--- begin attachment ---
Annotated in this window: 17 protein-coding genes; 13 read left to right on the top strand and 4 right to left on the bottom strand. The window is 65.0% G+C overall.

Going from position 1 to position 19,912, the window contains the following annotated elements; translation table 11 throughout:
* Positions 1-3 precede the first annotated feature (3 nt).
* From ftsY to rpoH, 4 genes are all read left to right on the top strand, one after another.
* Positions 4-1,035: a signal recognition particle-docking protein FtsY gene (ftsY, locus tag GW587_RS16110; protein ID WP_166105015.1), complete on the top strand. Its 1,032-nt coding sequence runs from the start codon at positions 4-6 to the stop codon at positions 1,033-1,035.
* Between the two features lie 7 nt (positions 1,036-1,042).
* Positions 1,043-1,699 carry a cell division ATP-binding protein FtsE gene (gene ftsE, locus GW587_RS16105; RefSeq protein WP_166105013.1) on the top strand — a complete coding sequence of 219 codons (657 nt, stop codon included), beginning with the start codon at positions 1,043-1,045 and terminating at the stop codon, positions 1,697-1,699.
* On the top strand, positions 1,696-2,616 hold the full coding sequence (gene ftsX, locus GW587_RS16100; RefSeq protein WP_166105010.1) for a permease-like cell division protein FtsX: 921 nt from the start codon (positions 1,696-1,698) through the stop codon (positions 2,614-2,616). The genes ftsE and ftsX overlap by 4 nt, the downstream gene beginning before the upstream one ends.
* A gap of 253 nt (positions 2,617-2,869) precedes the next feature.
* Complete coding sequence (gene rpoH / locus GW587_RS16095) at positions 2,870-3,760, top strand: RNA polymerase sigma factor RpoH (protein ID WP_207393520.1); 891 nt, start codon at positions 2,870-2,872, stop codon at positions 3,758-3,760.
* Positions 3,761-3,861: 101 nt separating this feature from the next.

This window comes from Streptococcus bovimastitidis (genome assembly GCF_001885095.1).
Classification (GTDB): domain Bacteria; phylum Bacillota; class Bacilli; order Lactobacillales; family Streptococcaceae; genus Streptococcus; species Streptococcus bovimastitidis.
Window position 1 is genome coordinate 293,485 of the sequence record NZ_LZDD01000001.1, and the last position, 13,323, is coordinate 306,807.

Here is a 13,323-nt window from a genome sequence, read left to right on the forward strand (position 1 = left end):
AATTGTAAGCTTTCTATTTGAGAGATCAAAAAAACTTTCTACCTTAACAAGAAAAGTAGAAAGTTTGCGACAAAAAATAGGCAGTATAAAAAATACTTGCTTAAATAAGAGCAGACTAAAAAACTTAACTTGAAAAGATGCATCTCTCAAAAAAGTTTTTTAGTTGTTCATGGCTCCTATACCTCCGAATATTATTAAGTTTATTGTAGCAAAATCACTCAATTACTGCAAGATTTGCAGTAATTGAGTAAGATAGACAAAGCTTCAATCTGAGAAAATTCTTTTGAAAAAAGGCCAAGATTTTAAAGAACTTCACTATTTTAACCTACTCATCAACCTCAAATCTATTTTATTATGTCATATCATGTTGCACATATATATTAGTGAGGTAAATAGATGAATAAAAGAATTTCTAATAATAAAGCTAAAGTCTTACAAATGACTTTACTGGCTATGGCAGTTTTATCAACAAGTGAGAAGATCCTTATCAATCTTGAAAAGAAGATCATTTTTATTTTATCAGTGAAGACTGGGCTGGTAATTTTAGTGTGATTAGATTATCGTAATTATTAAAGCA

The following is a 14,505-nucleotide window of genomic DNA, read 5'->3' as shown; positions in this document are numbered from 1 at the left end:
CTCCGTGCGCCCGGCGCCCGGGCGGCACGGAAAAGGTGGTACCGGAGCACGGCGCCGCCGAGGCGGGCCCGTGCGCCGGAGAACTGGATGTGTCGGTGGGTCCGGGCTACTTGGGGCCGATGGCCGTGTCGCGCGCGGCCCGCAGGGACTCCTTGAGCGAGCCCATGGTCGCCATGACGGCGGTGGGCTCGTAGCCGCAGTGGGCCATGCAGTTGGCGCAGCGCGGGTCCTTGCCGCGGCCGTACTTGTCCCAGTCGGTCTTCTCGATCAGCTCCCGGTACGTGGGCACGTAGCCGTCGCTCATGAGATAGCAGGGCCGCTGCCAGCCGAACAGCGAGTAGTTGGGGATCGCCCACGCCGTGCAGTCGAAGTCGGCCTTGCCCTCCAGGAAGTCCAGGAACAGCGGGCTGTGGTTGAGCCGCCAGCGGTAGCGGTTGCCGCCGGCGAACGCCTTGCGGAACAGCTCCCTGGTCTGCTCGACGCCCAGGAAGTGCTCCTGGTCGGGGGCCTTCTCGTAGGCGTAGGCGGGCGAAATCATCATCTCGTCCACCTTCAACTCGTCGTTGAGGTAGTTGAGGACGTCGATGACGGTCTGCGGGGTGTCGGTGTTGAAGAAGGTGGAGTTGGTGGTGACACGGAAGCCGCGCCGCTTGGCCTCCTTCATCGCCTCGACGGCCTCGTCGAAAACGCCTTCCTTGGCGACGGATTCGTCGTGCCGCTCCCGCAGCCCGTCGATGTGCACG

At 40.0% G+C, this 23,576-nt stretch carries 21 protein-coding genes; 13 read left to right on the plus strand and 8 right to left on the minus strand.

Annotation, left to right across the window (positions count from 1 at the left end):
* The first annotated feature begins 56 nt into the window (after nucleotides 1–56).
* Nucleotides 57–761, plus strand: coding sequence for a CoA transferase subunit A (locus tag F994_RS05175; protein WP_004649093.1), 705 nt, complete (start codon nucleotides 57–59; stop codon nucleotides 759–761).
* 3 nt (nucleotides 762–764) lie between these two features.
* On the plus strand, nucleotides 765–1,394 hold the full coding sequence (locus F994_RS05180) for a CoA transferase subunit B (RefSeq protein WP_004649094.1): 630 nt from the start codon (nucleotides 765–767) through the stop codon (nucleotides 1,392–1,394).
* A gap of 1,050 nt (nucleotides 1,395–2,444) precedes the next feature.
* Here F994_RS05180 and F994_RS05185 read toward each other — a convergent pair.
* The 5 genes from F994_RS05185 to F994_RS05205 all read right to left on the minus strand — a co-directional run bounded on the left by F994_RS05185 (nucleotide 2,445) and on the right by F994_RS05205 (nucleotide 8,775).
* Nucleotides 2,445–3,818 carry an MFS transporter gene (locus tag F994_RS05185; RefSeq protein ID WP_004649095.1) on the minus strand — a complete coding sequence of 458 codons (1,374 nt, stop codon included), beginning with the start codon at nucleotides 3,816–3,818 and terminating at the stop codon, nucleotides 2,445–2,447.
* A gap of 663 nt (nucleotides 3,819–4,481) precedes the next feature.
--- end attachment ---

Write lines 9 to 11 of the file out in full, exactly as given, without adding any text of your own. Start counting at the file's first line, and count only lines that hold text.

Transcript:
* A gap of 253 nt (positions 2,617-2,869) precedes the next feature.
* Complete coding sequence (gene rpoH / locus GW587_RS16095) at positions 2,870-3,760, top strand: RNA polymerase sigma factor RpoH (protein ID WP_207393520.1); 891 nt, start codon at positions 2,870-2,872, stop codon at positions 3,758-3,760.
* Positions 3,761-3,861: 101 nt separating this feature from the next.